OREM — Peter Pan, by J. M. Barrie, has been thrilling audiences since it debuted in 1904. Since then there have been at least 20 different stage adaptations and variations. I have seen several productions and various adaptations, but after attending Peter Pan at Hale Center Theater, I have now seen my absolute favorite production of the beloved tale.
This Peter Pan is a musical adaptation lyrics by Carolyn Leigh, Betty Comden, and Adolph Green and music by Mark Charlap and Jule Styne. HCTO’s Peter Pan was directed by Dave Tinney, and follows much of the original story line of Peter Pan, the boy who never grew up, and the Darling children. The Darlings fly off to Neverland with him and have many adventures with the Lost Boys, Tiger Lily and the Indians, and Hook and his band of pirates.
As a former scenic artist I always enjoy analyzing sets and I especially love black box style theatre where I can enjoy taking in the set before the show begins. There were enough details in Bobby Swenson and Cole McClure‘s set design to keep my eyes busy and delighted as I waited. A large map of Neverland filled the rich blue floor. From the floor rose a slatted platform in hues of blue with warm splashes of red, yellows, and violets. On top of the platform were additional platforms that could become nursery beds, nooks and crannies for lost boys, or rigging on the Jolly Roger. The wall behind the platform was the same vibrant blue of the floor with gears and cogs scattered across it. A single large gear was mounted in the middle of the stage floor with the moving hands of a clock projected across its face. Clocks and moving cogs were also projected on the floor and walls while the sounds of the interior of a clock tower filled the room. Soon the clock bell tolled out the start of the show.
As the show began I was drawn into the chemistry of the Darling family. As the children played at swordplay their mother, played by Angela Chatelain Avila, joined in the fray with a playful flourish. I had never seen Mrs. Darling in such a down-to-earth portrayal before, and I absolutely loved it. She is the mother every child wishes for, with a mouthful of kisses and hand that tosses a wooden sword to an eager child. The family dynamic continued to grow as Nana, played by Nick Grossaint, and Mr. Darling, played by David Smith, entered the scene. I especially enjoyed the moment when Mr. Darling and Nana were attempting to get Michael, played by Joseph Paul Branca, to take his medicine. Mr. Darling and Michael ended up in battle of wills as they both tried to get the other to take the medicine without taking it themselves. Branca did superbly depicting a little boy who refused to go to bed or take his bath; I felt like I was observing the same strategies my own toddler employs to delay bedtime. I also enjoyed the moments when the family rushed to comfort Nana and Mr. Darling had his own little temper tantrum.
Peter Pan, played by Josh Valdez, had the perfect attitude of a carefree, cocky, and mischievous boy. As he came flipping and tumbling on stage there was a noticeable increase to the already high energy in the room. Perhaps my favorite was Peter’s interaction with his shadow and his musical number “I’m Flying.” I’ve seen various ways of portraying Peter’s shadow, but I believe this is the first time I’ve seen his shadow actually be another actor (Jordan Dahl). Their performance during “I’ve Got To Crow” wasn’t just a simple acting exercise of mirroring each other, but rather an intricate choreographed routine of dancing, flips, and lifts (choreography by Dave Tinney). The choreography of this scene was the perfect introduction for the flying scenes. I was curious to see how the flying scenes would be accomplished in this small black box theatre. For some directors this would be a huge obstacle, but for Tinney it was moment to showcase his abilities. Using cast members other actors and dance lifts, Peter and the other children were lifted into the air as though they were flying unaided. The scene was so well executed that it was a well choreographed dance rather than cheesy attempts to compensate for the staging difficulties. It absolutely worked.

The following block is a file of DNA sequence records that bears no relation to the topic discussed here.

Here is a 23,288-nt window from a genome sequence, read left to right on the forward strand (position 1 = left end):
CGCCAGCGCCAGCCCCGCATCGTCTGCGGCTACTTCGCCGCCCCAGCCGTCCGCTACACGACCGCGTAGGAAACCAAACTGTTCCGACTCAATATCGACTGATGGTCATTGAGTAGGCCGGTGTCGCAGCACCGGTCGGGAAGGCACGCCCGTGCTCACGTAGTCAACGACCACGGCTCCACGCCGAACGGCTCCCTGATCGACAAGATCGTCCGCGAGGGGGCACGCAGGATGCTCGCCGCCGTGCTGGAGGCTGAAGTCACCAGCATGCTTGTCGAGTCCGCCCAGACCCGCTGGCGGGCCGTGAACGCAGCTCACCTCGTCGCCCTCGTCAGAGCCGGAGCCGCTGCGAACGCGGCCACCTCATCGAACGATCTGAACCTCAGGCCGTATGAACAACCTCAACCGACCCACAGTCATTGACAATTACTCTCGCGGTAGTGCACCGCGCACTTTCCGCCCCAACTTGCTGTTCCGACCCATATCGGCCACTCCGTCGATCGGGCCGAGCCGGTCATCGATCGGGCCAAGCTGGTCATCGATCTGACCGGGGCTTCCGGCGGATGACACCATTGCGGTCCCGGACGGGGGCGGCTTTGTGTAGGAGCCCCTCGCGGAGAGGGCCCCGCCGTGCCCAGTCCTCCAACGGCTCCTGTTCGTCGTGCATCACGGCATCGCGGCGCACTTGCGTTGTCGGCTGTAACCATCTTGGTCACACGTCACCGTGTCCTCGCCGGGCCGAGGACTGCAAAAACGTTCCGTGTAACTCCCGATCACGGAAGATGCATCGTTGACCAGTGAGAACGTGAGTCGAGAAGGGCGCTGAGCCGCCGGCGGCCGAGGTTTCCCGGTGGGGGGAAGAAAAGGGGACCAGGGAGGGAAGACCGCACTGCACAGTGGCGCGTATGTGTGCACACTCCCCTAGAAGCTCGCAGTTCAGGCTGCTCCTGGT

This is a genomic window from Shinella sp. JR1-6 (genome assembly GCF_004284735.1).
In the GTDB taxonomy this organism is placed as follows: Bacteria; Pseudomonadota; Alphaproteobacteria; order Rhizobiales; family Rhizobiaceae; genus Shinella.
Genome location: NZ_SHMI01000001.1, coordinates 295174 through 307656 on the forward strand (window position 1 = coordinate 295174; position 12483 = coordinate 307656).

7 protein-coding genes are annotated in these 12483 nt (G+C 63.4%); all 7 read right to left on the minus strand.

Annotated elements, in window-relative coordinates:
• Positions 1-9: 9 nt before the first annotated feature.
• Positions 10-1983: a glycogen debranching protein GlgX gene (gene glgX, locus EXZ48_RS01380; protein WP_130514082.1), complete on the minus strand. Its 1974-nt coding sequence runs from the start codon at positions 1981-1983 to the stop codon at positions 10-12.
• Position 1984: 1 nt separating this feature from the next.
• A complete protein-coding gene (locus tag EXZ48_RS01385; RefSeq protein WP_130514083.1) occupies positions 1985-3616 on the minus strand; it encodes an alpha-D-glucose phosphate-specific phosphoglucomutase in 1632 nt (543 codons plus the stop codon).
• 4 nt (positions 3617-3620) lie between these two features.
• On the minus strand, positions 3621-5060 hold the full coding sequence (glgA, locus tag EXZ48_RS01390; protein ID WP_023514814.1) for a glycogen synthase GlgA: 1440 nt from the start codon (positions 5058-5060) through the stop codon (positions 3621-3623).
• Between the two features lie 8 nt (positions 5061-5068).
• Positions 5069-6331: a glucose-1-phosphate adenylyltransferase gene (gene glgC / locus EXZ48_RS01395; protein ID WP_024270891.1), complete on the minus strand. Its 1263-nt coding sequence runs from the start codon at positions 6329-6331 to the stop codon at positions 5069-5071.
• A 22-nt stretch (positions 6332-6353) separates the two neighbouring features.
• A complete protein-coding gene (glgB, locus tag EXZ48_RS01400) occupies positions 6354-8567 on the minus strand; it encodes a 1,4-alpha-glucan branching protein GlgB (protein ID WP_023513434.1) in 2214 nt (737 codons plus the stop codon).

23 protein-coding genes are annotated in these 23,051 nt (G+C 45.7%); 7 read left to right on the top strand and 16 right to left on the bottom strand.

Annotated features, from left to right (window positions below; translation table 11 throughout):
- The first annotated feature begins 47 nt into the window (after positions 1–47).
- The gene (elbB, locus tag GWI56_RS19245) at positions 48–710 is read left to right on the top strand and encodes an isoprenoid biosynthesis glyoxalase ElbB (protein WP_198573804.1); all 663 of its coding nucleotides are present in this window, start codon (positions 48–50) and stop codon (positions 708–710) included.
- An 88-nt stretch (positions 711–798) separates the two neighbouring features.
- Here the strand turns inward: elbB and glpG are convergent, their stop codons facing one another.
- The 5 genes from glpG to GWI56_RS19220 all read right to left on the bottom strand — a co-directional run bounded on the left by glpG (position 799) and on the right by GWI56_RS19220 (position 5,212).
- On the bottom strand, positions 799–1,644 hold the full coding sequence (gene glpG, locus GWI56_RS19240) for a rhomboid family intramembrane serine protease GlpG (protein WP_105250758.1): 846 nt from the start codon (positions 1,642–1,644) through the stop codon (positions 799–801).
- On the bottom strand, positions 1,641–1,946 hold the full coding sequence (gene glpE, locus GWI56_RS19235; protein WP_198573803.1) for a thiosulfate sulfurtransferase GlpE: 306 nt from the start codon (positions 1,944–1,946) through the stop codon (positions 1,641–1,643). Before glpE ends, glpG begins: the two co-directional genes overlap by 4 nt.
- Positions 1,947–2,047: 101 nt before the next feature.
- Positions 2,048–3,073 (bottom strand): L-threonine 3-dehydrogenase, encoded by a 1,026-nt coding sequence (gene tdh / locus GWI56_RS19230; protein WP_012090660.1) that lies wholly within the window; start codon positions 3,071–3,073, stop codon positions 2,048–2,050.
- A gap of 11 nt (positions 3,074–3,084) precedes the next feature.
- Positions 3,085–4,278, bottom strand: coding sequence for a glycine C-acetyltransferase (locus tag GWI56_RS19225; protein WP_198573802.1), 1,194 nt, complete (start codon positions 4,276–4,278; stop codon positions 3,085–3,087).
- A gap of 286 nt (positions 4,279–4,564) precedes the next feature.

And there were so many scenes that worked well. I chiefly enjoyed the mermaid scene with its synchronized swimming on rolling chairs, also had me rolling with laughter. I also “Hook’s Tango” and “Hook’s Tarantella,” but I found Peter and Hook (played by David Smith) performance of “Oh My Mysterious Lady” to be most entertaining. I often find with Peter Pan productions that one character becomes the sole focus of the productions. Often it is Hook, Pan, or Wendy that command the stage. This production was the most well balanced performance I have seen. No one character stood out more than the others, but rather they were all equally strong.
The overall design motiff for this production had a steampunk flavor in the costumes, set, lights, and sound. Gears, cogs, and victorian styled images were scattered across the set and costumes. The costumes, designed by MaryAnn Hill, were perfect for the close up setting of this small theatre. I loved that there were images on costumes of hot air balloons, acorns, and compasses. Color played such a vital role in the design choices. Rich jewel tones were found everything from the floor, to Hook’s coat, to the lights on the map of Neverland. Cody Swenson‘s light design was especially prominent during the “Neverland” number when the Neverland map suddenly popped off the floor in a flood of colorful lights edged in small white lights.
Everything about Peter Pan, from the technical aspects to the choreography, to the singing and acting worked solidly together to create one united piece. Fans of any version of Peter Pan will love the current production of this show at Hale Center Theater. Don’t let this chance to see a great show fly!